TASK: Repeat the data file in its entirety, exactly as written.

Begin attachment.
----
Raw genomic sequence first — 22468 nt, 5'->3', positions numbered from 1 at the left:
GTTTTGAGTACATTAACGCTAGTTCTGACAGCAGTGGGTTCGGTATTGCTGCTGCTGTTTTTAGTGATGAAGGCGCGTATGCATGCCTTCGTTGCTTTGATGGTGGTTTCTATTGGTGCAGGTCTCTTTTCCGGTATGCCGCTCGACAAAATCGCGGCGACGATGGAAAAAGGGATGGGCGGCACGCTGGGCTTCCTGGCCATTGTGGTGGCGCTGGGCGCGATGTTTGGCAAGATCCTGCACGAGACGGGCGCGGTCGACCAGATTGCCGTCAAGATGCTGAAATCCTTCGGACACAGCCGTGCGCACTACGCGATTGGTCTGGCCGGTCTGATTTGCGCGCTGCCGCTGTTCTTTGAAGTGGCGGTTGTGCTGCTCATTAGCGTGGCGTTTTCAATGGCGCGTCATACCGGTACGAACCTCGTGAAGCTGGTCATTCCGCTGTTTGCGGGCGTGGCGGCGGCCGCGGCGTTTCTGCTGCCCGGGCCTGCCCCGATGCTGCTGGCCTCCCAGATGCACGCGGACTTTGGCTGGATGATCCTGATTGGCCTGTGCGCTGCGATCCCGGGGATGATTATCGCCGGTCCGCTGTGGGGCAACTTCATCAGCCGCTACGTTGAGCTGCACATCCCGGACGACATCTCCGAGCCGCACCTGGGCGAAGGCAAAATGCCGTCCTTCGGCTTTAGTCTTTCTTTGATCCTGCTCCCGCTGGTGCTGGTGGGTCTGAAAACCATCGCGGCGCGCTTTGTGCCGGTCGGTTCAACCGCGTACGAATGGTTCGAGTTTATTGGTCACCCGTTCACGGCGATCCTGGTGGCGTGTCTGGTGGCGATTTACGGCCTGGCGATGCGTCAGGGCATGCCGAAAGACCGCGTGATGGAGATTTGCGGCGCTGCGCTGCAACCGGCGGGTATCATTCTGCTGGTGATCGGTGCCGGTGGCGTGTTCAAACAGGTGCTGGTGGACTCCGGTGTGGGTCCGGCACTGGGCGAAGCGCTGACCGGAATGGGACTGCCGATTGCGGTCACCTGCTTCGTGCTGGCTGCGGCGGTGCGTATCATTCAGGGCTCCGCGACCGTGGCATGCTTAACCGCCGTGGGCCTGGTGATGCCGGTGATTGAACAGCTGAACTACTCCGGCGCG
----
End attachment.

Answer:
Raw genomic sequence first — 22468 nt, 5'->3', positions numbered from 1 at the left:
GTTTTGAGTACATTAACGCTAGTTCTGACAGCAGTGGGTTCGGTATTGCTGCTGCTGTTTTTAGTGATGAAGGCGCGTATGCATGCCTTCGTTGCTTTGATGGTGGTTTCTATTGGTGCAGGTCTCTTTTCCGGTATGCCGCTCGACAAAATCGCGGCGACGATGGAAAAAGGGATGGGCGGCACGCTGGGCTTCCTGGCCATTGTGGTGGCGCTGGGCGCGATGTTTGGCAAGATCCTGCACGAGACGGGCGCGGTCGACCAGATTGCCGTCAAGATGCTGAAATCCTTCGGACACAGCCGTGCGCACTACGCGATTGGTCTGGCCGGTCTGATTTGCGCGCTGCCGCTGTTCTTTGAAGTGGCGGTTGTGCTGCTCATTAGCGTGGCGTTTTCAATGGCGCGTCATACCGGTACGAACCTCGTGAAGCTGGTCATTCCGCTGTTTGCGGGCGTGGCGGCGGCCGCGGCGTTTCTGCTGCCCGGGCCTGCCCCGATGCTGCTGGCCTCCCAGATGCACGCGGACTTTGGCTGGATGATCCTGATTGGCCTGTGCGCTGCGATCCCGGGGATGATTATCGCCGGTCCGCTGTGGGGCAACTTCATCAGCCGCTACGTTGAGCTGCACATCCCGGACGACATCTCCGAGCCGCACCTGGGCGAAGGCAAAATGCCGTCCTTCGGCTTTAGTCTTTCTTTGATCCTGCTCCCGCTGGTGCTGGTGGGTCTGAAAACCATCGCGGCGCGCTTTGTGCCGGTCGGTTCAACCGCGTACGAATGGTTCGAGTTTATTGGTCACCCGTTCACGGCGATCCTGGTGGCGTGTCTGGTGGCGATTTACGGCCTGGCGATGCGTCAGGGCATGCCGAAAGACCGCGTGATGGAGATTTGCGGCGCTGCGCTGCAACCGGCGGGTATCATTCTGCTGGTGATCGGTGCCGGTGGCGTGTTCAAACAGGTGCTGGTGGACTCCGGTGTGGGTCCGGCACTGGGCGAAGCGCTGACCGGAATGGGACTGCCGATTGCGGTCACCTGCTTCGTGCTGGCTGCGGCGGTGCGTATCATTCAGGGCTCCGCGACCGTGGCATGCTTAACCGCCGTGGGCCTGGTGATGCCGGTGATTGAACAGCTGAACTACTCCGGCGCG